Tuesday, February 24, 2015

People v. Soria (Cal. Ct. App. - Feb. 23, 2015)

Nothing good ever comes out of the following fact pattern:

"On Saturday, November 28, 2009, around 8:00 or 9:00 p.m., the 44-year-old defendant was home, drinking beer, and playing video games, when his son Theo brought home three friends and a large bottle of vodka. The group of four -- all of whom were about 20 years old -- consisted of defendant’s son, the son’s new girlfriend, Karolyn Hawley, the son’s friend, Heriberto Corral (“Beto”), and Beto’s girlfriend, J.W., who is the victim. They had a plan to get drunk. . . ."

Oh my.

So many different bad things can happen in a situation like this.  In this particular case, the offense for which defendant was convicted is rape of an unconscious person.

The evidence against the defendant is not, however, as strong as you often see.  There are no eyewitnesses to the offense.  The victim has no memory of what transpired.  There's no bruising or other unambiguous evidence of force.  There's no confession, either, even after a subsequent pretext call (in which the defendant continued to insist that he, too, had no memory of what transpired, although he often says that he's "sorry" that the victim was apparently raped while unconscious).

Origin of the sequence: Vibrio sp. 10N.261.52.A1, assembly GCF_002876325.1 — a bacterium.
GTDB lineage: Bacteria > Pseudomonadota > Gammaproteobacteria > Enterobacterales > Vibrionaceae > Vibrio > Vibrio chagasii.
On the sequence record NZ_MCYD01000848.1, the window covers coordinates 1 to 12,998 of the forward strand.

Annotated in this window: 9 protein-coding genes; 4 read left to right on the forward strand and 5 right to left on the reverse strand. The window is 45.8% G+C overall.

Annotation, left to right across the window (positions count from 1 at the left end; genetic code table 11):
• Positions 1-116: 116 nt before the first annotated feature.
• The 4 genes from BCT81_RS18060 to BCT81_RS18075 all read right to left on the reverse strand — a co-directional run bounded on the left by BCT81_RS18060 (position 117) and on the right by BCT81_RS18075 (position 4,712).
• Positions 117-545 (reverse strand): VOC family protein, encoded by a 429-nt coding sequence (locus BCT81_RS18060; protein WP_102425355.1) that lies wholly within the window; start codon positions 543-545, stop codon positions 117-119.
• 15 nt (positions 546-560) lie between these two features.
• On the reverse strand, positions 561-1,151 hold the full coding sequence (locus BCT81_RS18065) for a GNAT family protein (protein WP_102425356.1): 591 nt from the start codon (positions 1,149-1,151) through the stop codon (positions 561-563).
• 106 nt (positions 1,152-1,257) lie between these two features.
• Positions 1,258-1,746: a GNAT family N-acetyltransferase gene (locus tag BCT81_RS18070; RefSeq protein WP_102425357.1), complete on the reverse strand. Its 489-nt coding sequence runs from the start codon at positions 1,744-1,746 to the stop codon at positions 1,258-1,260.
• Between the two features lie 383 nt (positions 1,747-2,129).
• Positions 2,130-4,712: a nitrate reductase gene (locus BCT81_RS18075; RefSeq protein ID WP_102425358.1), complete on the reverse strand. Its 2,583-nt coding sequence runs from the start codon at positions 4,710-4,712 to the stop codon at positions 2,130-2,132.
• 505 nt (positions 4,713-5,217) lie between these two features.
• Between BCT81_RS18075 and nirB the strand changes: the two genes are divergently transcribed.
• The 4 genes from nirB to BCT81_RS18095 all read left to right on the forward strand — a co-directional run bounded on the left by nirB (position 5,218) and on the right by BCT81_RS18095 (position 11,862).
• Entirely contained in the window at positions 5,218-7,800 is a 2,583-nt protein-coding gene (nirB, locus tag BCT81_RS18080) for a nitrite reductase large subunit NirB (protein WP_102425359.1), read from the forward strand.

Sure, there's some very minor evidence against the guy.  His slippers were near her bed.  Stuff like that.  Evidence that might perhaps be explained by the fact that the victim vomited, passed out, and had to be taken care of by somewhat.  

But the strongest evidence against the defendant was -- as you might imagine -- the DNA evidence.  That's what nails him.

With one not-so-tiny problem:  The DNA does not match.

This is probably why the first jury ends up hung.  But the second jury convicts.  Because while the DNA doesn't perfectly match, it definitely comes close.  The prosecution's witness compares the DNA sample inside the victim with the defendant's DNA at the standard 15 places and they match at 14 of 'em.  But not at the 15th.  The expert has a "crossover" theory about the 15th location, but admits that there's utterly no scientific evidence for that theory.

So that's a problem.  The DNA doesn't even match.

But it comes close.  And while you might think that "close" only counts in horseshoes and grenades, here, close is close enough.  For the jury as well as for the Court of Appeal.  It's enough evidence to even establish guilt "beyond a reasonable doubt".

Is the "slipper" evidence or the pretext call really that strong?  Nope.  No way.  But I think Justice Murray gives a pretty accurate description of why the defendant ultimately gets convicted (and that conviction gets affirmed) when he says:

"The DNA testing of the sperm fragment from the vaginal swab matched defendant at 14 loci. It is uncontroverted that the major profile is not Beto and it is not defendant’s son. That leaves the only other male in the house, defendant. Unless there was some unknown male at the house who had intercourse with the victim who had the exact same profile at every location except one, where a potential triallele is located, then it must have been defendant who was the perpetrator."

So close is indeed good enough.  Because everyone else isn't even close.